Report warns of severe weather damage from climate change

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BURLINGTON >> As Vermonters mark the fifth anniversary of Tropical Storm Irene, U.S. Sen. Bernie Sanders (I-Vt.) pointed to a new report from the Congressional Budget Office that warns damage from severe weather in future decades is expected to become increasingly common in Vermont and throughout the United States because of climate change.

Tropical Storm Irene, which began as a hurricane in the Atlantic Ocean, was one of Vermont's worst natural disasters. The 2011 storm caused torrential flooding that caused the death of six people in the state, forced thousands from their homes and washed away hundreds of bridges and miles of roads.

"Just five years ago, no one thought a northern state like Vermont would be hit by such a strong tropical storm," Sanders said. "But that's what happened, and it caused tragic loss of life and nearly $1 billion in damage in our small state."

The new CBO report requested by Sanders and Sen. Patty Murray says that costs from hurricane damages in the United States are expected to increase 39 percent in the coming decades because of the effects of climate change. "This report confirms that Irene may have been the first such storm to hit Vermont, but it likely won't be the last," Sanders said.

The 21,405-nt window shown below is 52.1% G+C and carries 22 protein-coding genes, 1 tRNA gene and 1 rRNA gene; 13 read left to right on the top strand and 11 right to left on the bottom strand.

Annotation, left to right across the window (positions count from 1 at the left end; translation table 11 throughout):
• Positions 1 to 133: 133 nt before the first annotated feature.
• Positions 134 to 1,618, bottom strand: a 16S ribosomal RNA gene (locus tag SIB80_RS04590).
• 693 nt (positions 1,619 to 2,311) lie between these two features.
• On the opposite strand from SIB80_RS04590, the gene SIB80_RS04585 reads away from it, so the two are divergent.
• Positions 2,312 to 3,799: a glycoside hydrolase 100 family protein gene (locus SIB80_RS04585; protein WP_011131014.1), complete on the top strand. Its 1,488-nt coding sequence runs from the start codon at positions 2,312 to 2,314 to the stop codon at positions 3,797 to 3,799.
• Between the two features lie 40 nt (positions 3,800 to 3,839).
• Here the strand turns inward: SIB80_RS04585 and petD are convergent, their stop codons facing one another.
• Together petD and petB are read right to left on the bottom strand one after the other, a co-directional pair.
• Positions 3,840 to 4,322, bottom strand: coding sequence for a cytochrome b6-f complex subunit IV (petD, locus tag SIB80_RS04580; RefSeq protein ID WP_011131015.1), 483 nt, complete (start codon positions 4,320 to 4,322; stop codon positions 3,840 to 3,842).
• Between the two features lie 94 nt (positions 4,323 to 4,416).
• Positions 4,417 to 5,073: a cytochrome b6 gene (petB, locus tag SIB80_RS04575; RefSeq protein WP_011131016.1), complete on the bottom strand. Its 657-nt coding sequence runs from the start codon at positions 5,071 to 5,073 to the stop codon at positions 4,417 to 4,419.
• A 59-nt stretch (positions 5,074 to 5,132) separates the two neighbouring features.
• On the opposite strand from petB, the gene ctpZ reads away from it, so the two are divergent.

By 2075, annual expected hurricane damages, as well as federal spending for relief and recovery, will likely increase by a third and could be nearly double what we spend today relative to the size of the economy. Annual expected hurricane damages for the United States is currently $28 billion, of which roughly $18 billion is covered by the federal government, according to the report. Roughly 45 percent of the increase is attributable to climate change and 55 percent to coastal development.

The report also found that, by 2075, 10 million Americans -- more than five times the share of Americans who are at risk today -- will live in areas that could face significant loss from hurricanes.

"Climate change is real, it is caused by human activity and it is already causing devastating harm. Extreme weather disasters like hurricanes will devastate communities and cost the American taxpayers billions of dollars," Sanders said.

"When it comes to addressing climate change, the most expensive option is to do nothing at all," Sanders said. "We have a financial and moral obligation to combat climate change. We must aggressively transition away from fossil fuels to energy efficiency and sustainable energy."


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